The Forest Products Association of Canada (FPAC) is pleased with the signing of the Trans-Pacific Partnership (TPP) as it could pave the way to further diversifying markets and expanding exports.
The comprehensive trade agreement reached with 12 countries was announced in Atlanta today.
"The forest products industry in Canada has always been one of the country's major exporters and this agreement is an historic opportunity to improve access to rapidly growing markets in the Asia Pacific", says David Lindsay, the President and CEO of FPAC.
Significant tariffs on forest products still exist in several of the Pacific markets with tariffs of up to 10% on wood and other forestry products in Japan, while Vietnam applies tariffs of up to 31%, Malaysia of up to 40%, Australia and New Zealand of up to 5% and Brunei up to 20%.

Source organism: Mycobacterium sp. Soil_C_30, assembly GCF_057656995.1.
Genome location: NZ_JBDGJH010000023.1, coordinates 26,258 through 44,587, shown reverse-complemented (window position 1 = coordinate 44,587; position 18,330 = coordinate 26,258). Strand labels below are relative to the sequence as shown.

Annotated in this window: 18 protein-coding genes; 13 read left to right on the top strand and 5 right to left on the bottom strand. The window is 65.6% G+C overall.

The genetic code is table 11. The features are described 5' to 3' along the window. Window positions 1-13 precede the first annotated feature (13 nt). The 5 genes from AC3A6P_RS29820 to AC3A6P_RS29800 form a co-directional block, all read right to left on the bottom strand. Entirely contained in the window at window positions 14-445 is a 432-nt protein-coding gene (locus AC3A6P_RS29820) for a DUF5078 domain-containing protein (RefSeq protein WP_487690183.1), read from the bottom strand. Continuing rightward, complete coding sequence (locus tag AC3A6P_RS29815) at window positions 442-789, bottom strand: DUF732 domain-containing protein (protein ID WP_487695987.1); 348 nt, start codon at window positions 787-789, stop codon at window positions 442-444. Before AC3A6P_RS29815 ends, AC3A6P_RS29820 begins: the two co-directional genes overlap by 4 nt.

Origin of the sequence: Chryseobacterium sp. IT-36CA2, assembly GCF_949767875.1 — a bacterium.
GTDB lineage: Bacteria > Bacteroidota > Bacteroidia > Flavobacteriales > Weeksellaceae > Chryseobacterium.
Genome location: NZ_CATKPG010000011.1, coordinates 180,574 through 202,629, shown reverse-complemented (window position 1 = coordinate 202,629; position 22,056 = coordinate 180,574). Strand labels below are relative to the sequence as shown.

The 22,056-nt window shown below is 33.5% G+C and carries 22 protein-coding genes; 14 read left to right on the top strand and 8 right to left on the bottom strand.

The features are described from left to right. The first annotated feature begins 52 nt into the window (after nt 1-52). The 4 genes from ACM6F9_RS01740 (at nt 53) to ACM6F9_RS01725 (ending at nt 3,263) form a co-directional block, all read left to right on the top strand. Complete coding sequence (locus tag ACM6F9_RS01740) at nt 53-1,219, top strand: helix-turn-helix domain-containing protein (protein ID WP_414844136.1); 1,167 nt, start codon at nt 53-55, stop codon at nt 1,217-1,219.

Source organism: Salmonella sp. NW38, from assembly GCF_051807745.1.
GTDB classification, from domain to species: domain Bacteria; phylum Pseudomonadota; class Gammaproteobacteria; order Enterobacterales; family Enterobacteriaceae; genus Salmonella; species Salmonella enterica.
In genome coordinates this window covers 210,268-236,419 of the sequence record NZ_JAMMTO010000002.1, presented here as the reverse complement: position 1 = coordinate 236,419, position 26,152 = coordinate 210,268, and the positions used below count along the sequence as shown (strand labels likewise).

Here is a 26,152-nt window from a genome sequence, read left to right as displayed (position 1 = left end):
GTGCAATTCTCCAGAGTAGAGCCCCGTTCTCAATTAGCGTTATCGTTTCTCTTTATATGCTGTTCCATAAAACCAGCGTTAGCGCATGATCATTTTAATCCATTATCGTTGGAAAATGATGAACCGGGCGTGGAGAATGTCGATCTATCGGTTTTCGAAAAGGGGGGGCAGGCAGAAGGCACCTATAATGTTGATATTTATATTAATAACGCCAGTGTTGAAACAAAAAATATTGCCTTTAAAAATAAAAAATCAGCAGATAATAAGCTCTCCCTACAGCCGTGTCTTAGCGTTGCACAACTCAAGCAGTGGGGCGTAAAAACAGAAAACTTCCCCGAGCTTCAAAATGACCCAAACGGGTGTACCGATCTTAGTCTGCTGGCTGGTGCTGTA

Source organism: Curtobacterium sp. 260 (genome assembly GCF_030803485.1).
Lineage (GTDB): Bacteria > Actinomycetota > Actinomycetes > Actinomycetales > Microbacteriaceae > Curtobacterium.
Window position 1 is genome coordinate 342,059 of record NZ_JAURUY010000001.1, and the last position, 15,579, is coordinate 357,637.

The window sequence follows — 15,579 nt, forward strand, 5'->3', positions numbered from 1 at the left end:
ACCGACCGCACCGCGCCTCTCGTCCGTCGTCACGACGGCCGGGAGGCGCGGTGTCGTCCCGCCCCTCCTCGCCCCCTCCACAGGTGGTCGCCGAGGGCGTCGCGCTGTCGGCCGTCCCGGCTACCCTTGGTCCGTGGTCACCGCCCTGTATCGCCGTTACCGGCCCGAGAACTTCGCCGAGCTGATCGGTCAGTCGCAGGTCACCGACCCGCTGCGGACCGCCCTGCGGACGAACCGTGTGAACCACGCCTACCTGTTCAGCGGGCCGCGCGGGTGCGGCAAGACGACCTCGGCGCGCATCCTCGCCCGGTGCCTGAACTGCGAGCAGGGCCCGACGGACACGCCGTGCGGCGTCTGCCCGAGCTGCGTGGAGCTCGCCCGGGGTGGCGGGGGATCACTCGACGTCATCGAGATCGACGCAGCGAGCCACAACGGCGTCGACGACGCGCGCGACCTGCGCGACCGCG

Canada exports more than $22.6 billion/year to TPP countries and this is expected to grow because of the new trade deal.
"The forest products industry has already had great success in the Asian market – for example we increased our lumber exports to China by more than 1000% over the last decade and our sector is now Canada's number one exporter to Asia" says Lindsay. "The TPP can only help us further sharpen our edge and be more competitive in these emerging markets for the benefit of jobs and prosperity in Canada."
Lindsay says this will also help the forest sector reach the ambitious Vision2020 goal of generating an additional $20 billion in economic activity through new products and new markets.
FPAC provides a voice for Canada's wood, pulp, and paper producers nationally and internationally in government, trade, and environmental affairs. The $58-billion-a-year forest products industry represents 2% of Canada's GDP and is one of Canada's largest employers operating in hundreds of communities and providing 230,000 direct jobs across the country.
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For more read the Tree Talk blog: http://www.fpac.ca/forestry-news-canada/blog/